Angie Snow promotes open communication, family themes, and female empowerment in the workplace. She’s the co-owner/vice president of Western Heating & Air in Utah, where her 35-person company is doing $5.5 million in annual sales. Snow is also a business coach at Go Time Success Group, with an expertise in training CSRs and dispatchers.
Here are Angie Snow’s top tips for managing a home services business while also maintaining a family environment:
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Key TakeawaysBe open when defining your roles.Don’t be afraid of management coaching.Service Roundtable is a great resource.Communication is key. Repeat: Communication is key.Yes, you can treat your company like a family. Women have power in this male-dominated industry. Create a woman-friendly environment within your business. Train your CSRs to be seven-star performers. Listen in when your CSRs take calls. Recommend research and reading
Be open when defining your roles.
Angie’s husband, Ryan, initially asked her to come into the business to run the numbers. “I started doing that,” she says. “He did the marketing. But I realized I wasn’t great with numbers and had a more creative side. He missed doing the numbers. So, we switched. We redefined our roles and that’s what worked.”
Don’t be afraid of management coaching.
Accountability coaches have helped keep the business on track and moving forward toward goals.
“We don’t want to harp and nag each other, and bringing in a third party has made sense,” Angie says. “Bringing in someone else who we are accountable to helps and guides us and has been powerful for our business, and our marriage, and kept us on track.”
Service Roundtable is a great resource.
“I love Service Roundtable,” Snow says. “They’re a great contractor group with a lot of best practices and a lot of great coaches.”
She believes surrounding yourself with successful people helps you learn lessons from people who have similar experiences and workplace solutions.
Communication is key. Repeat: Communication is key.
“Communication is a basic tool that can’t be overstated,” Snow says. “I'm learning that there’s no such thing as over-communicating,” she says. “You cannot over-communicate.
“It’s so important to communicate things over and over again, if necessary, to the point where everybody knows what's going on. People don't like to feel left in the dark. It's important to keep everyone in the loop.”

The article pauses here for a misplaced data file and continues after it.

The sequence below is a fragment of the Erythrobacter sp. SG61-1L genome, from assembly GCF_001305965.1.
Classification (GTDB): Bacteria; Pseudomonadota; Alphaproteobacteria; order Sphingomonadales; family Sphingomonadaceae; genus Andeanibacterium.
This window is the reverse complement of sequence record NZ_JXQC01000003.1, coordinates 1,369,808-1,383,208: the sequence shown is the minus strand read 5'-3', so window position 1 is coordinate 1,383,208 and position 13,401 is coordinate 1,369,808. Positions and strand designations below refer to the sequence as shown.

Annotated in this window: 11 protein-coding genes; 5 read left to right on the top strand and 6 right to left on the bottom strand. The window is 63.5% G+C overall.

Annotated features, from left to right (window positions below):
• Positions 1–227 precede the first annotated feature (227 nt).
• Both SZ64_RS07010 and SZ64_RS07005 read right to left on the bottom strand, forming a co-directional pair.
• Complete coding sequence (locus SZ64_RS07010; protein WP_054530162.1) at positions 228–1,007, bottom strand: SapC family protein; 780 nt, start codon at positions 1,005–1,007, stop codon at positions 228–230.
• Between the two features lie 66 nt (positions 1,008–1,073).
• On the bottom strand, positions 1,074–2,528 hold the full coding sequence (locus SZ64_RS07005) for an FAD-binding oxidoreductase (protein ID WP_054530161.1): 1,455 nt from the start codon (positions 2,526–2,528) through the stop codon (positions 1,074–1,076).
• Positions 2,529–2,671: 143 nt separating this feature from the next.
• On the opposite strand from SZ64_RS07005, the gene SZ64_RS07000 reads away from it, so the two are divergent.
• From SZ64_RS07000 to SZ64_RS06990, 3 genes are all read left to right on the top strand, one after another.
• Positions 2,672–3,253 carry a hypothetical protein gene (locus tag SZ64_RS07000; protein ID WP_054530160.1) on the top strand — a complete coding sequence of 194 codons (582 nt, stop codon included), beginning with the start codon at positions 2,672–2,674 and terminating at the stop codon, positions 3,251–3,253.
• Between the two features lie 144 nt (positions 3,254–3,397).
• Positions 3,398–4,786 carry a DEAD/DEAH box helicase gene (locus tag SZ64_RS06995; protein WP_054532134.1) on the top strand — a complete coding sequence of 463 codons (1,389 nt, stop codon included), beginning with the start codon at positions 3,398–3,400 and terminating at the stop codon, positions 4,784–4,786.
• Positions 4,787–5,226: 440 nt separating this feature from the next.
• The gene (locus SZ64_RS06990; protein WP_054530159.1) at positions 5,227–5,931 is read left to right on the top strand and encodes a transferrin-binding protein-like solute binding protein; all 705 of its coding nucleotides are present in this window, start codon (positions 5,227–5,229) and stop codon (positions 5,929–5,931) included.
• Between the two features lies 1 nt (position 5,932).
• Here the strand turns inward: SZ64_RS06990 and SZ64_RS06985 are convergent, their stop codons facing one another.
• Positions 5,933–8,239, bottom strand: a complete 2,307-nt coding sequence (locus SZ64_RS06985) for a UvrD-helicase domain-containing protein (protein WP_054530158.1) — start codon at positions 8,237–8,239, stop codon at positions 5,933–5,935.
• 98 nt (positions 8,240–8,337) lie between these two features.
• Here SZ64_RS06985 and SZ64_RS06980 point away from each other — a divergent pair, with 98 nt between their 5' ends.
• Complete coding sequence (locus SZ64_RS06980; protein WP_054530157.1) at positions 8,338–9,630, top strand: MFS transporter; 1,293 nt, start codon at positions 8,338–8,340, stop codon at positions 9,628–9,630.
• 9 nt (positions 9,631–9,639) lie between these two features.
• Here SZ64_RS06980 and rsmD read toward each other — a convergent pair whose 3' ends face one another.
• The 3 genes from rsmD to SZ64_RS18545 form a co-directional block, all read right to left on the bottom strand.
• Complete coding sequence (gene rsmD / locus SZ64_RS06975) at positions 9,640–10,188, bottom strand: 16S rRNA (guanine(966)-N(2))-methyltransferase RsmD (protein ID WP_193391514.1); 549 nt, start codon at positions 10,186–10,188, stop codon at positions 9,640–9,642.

Yes, you can treat your company like a family.
Snow says they treat their employees (and customers) like family, but she’s heard the other side of the debate that argues you shouldn’t do that.
“Other contractors will say, ‘You can’t treat them like family—you have to be able to fire them,’” she says. “It’s true—you do have to discipline and sometimes fire people. But you can still show care and empathy. Family is a basic foundation and we’re here to support families.”
Women have power in this male-dominated industry.
Snow has been a member of Women in HVACR for eight years.
“Women in HVACR is not just contractors—it’s women from all facets of the industry,” she says. “Wholesalers, distributors, manufacturers, service providers, and technicians. We’re not alone. There are a lot of us. We have power.”
Along with networking opportunities, Snow also likes that the group has mentoring and ambassador programs set up to help support and pull in more women.
Create a woman-friendly environment within your business.
When she hired a female tech nine years ago, Snow admits she didn’t have a woman-friendly office.
“I had some techs who weren’t open to having a female tech,” she says. “They gave her a bad time and were hard on her.”
Since then, Snow has made sure the employee mindset is welcoming to everybody. She says you obviously have to have separate bathrooms for men and women, but also be mindful of décor and other office facilities that are gender welcoming. She also cautions business owners not to pre-judge female candidates who come in for interviews.
“Just because a woman comes in looking like a girly-girl doesn’t mean they can’t get in there and fix furnaces,” she says.
Train your CSRs to be seven-star performers.
"Seven stars" equates to seven steps that CSRs need to take, Snow says. They are:
Build a relationship of trust.
Use positive word choices.
Add sugar. “That is, add value and make the call a pleasurable, delightful experience,” she says.
Be a problem solver.
After the call, nurture the relationship.
Continue to nurture the relationship.
“Luckily, with ServiceTitan, every single call is recorded,” Snow says. “Either way, listen to the calls and give your CSRs feedback.”
If you have the resources, you might hire a coach. If not, take the time as a business owner to train your CSRs, she says.
“Give them coaching and don’t just focus on the negatives,” she says. “Make sure you tell them what they’re doing right, too.”
Recommend research and reading
The Happiness Advantage by Shawn Achor
The Productivity Project by Chris Bailey
Start With Why by Simon Sinek
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